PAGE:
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Fuzyll


Hopelessly passionate husband, engineer, hacker, gamer, artist, and tea addict.


An Ozark Vacation

My wife and I had an opportunity to stay at the Ozark Mountain Resort in Kimberling City, Missouri this past week. I'd never been to Missouri or the Ozarks before, so I jumped at the chance to cross another state off my list of US states I need to visit (17 left!). What followed was a much-needed, relaxing vacation in a tranquil mountain locale with some very worthwhile hiking opportunities.

The Ozark Mountain Resort registration building.

We had a nice little two-bedroom unit situated on a fairly steep incline toward the bottom of the resort. The unit was furnished with a full kitchen (with included cookware) and a Jacuzzi-style bathtub. Unfortunately, the only wifi available was in the middle of the resort at the "Activity Center" building. Since my wife and I had intended to work on a few things while on the trip, this was not ideal. We mostly resorted (ha!) to LTE tethering with our phones instead.

Our timeshare for the week!

Below our unit was a little half-mile trail. It wasn't particularly scenic, but worked well for morning strolls.

A pleasant and secluded short trail.

At the end of the road running through the resort, past the end of the aforementioned trail, you can walk out to Kennel Branch Cove. This is a small part of the Table Rock Lake. Although there's a launch and rentable boats, we never actually went out on the lake. Anything below 75°F is "too cold" for the missus...

Table Rock Lake is gorgeous! But, not in a gorge. So...maybe just beautiful?

Branson

Aside from Kimberling City, the closest town to the resort is Branson, Missouri. I'll be honest: I don't really find small towns to be particularly interesting, and Branson's history doesn't particularly resonate with me. As a result, we didn't spend much time in town. I can say, however, that the Greek Gyros and Deli had exceptional falafel, though!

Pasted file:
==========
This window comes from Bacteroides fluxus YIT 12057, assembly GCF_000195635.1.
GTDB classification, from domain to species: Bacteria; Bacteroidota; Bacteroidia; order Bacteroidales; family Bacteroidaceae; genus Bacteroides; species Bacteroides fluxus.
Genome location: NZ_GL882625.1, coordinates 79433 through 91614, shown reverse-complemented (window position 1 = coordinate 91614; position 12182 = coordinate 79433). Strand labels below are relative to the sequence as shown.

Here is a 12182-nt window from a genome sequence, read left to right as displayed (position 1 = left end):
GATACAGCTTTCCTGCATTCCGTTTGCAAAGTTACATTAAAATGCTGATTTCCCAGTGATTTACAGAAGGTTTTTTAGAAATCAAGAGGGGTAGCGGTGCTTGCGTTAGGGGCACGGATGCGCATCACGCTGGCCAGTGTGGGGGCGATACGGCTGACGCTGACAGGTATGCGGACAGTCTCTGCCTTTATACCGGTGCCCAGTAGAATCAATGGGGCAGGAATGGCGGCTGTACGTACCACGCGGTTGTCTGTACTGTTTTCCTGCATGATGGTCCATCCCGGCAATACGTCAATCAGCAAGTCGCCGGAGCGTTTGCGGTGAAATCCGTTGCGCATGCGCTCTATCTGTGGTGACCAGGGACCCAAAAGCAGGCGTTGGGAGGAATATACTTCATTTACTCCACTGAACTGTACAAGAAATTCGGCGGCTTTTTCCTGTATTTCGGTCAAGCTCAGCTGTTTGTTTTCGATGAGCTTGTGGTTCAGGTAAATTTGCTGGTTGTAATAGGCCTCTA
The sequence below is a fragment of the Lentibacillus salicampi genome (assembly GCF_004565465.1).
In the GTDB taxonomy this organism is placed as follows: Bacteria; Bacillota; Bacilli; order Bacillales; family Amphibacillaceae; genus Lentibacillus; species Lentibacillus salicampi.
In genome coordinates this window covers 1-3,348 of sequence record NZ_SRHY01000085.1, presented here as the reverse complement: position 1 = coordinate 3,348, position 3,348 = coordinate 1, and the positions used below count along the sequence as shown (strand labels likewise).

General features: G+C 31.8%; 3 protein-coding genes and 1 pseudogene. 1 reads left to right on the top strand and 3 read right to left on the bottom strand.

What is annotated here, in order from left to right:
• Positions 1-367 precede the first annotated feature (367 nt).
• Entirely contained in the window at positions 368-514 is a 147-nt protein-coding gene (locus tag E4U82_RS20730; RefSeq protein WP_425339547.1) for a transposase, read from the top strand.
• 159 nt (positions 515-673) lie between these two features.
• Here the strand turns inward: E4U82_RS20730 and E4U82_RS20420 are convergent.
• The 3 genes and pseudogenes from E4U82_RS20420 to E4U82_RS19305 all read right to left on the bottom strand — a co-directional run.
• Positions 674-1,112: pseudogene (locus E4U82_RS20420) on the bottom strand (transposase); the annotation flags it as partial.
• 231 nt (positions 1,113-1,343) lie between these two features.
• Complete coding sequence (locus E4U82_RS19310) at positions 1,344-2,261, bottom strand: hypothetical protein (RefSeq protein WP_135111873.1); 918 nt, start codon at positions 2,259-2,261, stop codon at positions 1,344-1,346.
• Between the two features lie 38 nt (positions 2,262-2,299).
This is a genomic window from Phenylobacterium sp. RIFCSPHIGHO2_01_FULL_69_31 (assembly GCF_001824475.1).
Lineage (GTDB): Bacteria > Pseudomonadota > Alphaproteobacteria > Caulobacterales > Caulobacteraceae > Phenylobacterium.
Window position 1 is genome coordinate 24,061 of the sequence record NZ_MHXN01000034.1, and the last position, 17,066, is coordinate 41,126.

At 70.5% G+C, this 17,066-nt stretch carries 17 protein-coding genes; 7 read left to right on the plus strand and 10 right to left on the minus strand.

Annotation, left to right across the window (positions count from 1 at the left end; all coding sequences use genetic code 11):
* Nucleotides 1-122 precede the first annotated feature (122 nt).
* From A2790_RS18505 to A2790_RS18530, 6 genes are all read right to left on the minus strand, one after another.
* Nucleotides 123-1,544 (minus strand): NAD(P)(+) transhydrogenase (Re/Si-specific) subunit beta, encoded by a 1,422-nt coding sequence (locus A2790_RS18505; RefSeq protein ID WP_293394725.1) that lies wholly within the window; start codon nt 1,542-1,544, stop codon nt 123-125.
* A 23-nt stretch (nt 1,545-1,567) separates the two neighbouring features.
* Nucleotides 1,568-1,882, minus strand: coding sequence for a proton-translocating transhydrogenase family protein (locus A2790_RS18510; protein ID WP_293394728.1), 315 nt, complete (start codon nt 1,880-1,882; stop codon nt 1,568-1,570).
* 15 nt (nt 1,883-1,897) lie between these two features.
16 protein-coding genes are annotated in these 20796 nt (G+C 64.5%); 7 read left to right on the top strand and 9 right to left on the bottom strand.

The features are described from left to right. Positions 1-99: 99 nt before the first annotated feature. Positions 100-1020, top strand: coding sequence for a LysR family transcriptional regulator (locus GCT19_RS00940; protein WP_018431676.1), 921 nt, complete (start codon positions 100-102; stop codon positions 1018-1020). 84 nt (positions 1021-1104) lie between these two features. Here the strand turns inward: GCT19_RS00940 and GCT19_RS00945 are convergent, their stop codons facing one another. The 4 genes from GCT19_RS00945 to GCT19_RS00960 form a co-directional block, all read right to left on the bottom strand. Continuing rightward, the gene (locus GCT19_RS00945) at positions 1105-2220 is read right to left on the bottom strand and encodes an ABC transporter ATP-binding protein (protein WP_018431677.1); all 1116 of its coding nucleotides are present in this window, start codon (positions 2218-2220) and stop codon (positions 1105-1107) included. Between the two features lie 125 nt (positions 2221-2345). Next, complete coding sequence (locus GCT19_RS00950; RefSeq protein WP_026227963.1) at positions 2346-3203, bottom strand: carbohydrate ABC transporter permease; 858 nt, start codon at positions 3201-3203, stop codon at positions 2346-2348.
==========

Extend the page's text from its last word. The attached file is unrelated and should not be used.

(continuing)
The Legend of the Ozarks statue (which also happens to be a Pokéstop).

Nature

When we weren't working on my wife's new business plan and I wasn't working on more TASBot stuff for dwangoAC, we explored some of the trails in the area.

Henning Conservation Area

The first one we checked out was the Ruth and Paul Henning Conservation Area. Off to the right, you can take the Dewey Bald Trail. This is a half-mile, paved trail leading out to a 40-foot tall observation tower. I'm not a huge fan of heights, but the view was pretty nice, so it was worth it.

The observation tower.

The view from the tower.

The Henning Conservation Area's main draw, however, is the set of 3 hiking trails through the valley below: The Glade Trail, the Streamside Trail, and the Homesteader's Trail. This was the first (and only) time on the trip I managed to get out of the range of cell towers (on the Homesteader's Trail).

The trail map in the Henning Conservation Area.

The Glade Trail, as you can see from the map above, is a 1.1 mile hike down into the valley below the scenic overlook where we'd parked. You're mostly hiking through a bunch of scrubland areas. The elevation change isn't particularly steep and it's very obvious where you're going.

View from the Glade Trail.

Once you get into the valley, you'll hit the Streamside Trail. This starts the more wooded sections of the trail. There's not a whole lot to see other than trees and rocks, though.